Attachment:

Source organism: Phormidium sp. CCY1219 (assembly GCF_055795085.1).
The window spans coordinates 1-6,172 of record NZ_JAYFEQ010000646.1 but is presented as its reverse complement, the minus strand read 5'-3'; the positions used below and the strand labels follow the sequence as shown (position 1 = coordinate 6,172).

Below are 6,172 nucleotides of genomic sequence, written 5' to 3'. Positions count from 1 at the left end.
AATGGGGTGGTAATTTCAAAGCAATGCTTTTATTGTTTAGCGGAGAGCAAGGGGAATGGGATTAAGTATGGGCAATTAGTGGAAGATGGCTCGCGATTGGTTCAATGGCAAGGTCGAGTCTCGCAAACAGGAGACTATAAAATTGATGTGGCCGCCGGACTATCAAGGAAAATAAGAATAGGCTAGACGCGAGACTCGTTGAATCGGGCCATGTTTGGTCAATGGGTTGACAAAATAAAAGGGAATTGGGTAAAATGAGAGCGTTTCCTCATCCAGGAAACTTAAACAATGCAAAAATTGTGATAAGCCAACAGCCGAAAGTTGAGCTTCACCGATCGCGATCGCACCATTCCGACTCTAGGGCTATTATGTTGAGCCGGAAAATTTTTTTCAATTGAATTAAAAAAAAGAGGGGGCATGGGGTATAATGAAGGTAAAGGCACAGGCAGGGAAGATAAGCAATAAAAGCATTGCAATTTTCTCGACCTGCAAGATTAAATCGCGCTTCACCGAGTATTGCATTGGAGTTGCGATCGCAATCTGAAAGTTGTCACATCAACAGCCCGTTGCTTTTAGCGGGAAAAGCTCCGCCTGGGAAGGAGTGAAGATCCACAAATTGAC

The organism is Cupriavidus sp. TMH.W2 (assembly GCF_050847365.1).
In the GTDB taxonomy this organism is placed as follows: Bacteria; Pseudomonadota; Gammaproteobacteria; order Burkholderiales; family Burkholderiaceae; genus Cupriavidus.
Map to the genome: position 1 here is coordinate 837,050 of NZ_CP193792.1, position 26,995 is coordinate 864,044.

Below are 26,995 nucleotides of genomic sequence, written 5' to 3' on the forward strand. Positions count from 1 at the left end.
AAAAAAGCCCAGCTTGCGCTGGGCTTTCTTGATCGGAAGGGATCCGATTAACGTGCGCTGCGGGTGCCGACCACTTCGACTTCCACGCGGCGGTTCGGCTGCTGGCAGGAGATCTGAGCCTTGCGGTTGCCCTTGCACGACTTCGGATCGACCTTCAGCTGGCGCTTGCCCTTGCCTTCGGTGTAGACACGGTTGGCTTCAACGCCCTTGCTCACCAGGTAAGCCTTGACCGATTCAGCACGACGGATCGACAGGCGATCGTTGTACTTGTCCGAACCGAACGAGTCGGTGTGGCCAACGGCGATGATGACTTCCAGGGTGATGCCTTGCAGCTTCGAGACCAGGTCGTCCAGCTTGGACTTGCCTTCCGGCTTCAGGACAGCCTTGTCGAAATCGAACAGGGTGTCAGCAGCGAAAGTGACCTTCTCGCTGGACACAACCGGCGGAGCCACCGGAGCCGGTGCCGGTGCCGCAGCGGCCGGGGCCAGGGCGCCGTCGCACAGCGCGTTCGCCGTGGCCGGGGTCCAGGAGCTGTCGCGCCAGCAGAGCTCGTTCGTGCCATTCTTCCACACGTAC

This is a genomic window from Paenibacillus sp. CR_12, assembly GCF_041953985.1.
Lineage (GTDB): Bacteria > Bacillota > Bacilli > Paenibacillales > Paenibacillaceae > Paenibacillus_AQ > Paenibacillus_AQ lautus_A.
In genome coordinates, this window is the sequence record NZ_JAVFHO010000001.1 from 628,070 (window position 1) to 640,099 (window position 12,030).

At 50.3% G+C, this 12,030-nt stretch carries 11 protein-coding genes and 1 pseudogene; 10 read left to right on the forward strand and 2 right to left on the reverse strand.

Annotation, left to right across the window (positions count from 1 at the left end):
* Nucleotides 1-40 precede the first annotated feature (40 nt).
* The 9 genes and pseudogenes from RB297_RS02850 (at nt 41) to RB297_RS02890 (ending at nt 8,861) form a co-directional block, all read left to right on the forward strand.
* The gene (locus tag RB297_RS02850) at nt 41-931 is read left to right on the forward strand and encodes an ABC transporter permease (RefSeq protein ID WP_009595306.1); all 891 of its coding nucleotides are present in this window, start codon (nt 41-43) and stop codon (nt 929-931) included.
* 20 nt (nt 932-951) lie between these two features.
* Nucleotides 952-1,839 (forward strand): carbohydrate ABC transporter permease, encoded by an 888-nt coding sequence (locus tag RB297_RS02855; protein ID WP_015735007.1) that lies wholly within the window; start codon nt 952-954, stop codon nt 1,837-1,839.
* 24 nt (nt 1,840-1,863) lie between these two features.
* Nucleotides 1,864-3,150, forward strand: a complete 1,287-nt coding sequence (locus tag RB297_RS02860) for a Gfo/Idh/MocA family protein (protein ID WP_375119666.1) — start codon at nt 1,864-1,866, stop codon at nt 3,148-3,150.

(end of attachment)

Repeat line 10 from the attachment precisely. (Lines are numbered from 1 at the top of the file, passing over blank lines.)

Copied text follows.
This is a genomic window from Paenibacillus sp. CR_12, assembly GCF_041953985.1.